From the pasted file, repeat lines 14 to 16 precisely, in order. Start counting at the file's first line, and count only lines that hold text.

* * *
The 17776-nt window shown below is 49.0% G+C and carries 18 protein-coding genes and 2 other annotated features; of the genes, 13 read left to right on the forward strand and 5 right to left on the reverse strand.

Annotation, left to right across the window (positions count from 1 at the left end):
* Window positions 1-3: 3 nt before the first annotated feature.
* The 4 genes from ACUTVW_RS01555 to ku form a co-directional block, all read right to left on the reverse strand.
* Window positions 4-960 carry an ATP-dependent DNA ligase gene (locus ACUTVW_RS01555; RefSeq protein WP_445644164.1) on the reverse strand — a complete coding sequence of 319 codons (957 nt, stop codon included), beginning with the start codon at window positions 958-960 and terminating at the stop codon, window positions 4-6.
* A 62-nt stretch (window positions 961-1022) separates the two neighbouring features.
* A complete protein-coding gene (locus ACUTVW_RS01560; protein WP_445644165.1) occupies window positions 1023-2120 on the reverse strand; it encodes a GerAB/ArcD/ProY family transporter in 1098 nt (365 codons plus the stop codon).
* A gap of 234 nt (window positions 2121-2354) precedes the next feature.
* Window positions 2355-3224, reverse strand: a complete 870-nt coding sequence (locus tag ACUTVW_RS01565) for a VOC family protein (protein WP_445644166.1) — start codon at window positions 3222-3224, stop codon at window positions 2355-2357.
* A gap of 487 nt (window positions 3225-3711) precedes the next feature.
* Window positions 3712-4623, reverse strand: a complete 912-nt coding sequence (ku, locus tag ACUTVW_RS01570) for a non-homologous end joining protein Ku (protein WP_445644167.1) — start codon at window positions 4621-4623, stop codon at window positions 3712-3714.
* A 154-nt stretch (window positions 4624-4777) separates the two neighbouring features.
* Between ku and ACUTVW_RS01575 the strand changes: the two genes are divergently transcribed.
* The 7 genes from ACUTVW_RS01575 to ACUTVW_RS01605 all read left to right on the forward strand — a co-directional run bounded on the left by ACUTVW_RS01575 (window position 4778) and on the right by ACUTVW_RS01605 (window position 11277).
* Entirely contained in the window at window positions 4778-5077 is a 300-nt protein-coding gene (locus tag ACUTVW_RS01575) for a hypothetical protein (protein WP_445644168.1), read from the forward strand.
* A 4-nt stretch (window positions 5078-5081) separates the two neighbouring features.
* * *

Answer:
* The 7 genes from ACUTVW_RS01575 to ACUTVW_RS01605 all read left to right on the forward strand — a co-directional run bounded on the left by ACUTVW_RS01575 (window position 4778) and on the right by ACUTVW_RS01605 (window position 11277).
* Entirely contained in the window at window positions 4778-5077 is a 300-nt protein-coding gene (locus tag ACUTVW_RS01575) for a hypothetical protein (protein WP_445644168.1), read from the forward strand.
* A 4-nt stretch (window positions 5078-5081) separates the two neighbouring features.